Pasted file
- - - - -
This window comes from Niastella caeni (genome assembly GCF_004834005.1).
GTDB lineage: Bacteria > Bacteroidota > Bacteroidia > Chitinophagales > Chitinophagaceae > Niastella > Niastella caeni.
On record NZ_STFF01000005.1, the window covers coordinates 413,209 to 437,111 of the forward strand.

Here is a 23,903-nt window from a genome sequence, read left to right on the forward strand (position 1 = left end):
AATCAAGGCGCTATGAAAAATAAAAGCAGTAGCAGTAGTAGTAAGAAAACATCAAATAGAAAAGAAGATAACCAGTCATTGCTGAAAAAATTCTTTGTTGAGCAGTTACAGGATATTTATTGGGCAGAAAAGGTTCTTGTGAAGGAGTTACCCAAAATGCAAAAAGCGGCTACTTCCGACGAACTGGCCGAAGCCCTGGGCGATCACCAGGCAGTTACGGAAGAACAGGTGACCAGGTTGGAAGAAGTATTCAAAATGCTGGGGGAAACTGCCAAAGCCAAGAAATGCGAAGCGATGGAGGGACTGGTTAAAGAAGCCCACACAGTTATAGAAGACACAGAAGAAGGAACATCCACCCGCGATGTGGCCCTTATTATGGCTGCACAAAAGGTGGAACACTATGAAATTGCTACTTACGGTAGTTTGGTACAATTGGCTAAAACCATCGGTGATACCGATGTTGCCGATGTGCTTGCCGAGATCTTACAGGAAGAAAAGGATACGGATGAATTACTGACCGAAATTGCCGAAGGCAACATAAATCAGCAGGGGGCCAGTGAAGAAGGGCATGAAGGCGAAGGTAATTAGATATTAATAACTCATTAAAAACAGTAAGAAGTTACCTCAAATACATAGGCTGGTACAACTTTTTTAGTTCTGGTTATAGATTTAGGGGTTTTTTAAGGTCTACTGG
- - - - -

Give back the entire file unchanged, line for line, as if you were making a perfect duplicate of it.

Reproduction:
This window comes from Niastella caeni (genome assembly GCF_004834005.1).
GTDB lineage: Bacteria > Bacteroidota > Bacteroidia > Chitinophagales > Chitinophagaceae > Niastella > Niastella caeni.
On record NZ_STFF01000005.1, the window covers coordinates 413,209 to 437,111 of the forward strand.

Here is a 23,903-nt window from a genome sequence, read left to right on the forward strand (position 1 = left end):
AATCAAGGCGCTATGAAAAATAAAAGCAGTAGCAGTAGTAGTAAGAAAACATCAAATAGAAAAGAAGATAACCAGTCATTGCTGAAAAAATTCTTTGTTGAGCAGTTACAGGATATTTATTGGGCAGAAAAGGTTCTTGTGAAGGAGTTACCCAAAATGCAAAAAGCGGCTACTTCCGACGAACTGGCCGAAGCCCTGGGCGATCACCAGGCAGTTACGGAAGAACAGGTGACCAGGTTGGAAGAAGTATTCAAAATGCTGGGGGAAACTGCCAAAGCCAAGAAATGCGAAGCGATGGAGGGACTGGTTAAAGAAGCCCACACAGTTATAGAAGACACAGAAGAAGGAACATCCACCCGCGATGTGGCCCTTATTATGGCTGCACAAAAGGTGGAACACTATGAAATTGCTACTTACGGTAGTTTGGTACAATTGGCTAAAACCATCGGTGATACCGATGTTGCCGATGTGCTTGCCGAGATCTTACAGGAAGAAAAGGATACGGATGAATTACTGACCGAAATTGCCGAAGGCAACATAAATCAGCAGGGGGCCAGTGAAGAAGGGCATGAAGGCGAAGGTAATTAGATATTAATAACTCATTAAAAACAGTAAGAAGTTACCTCAAATACATAGGCTGGTACAACTTTTTTAGTTCTGGTTATAGATTTAGGGGTTTTTTAAGGTCTACTGG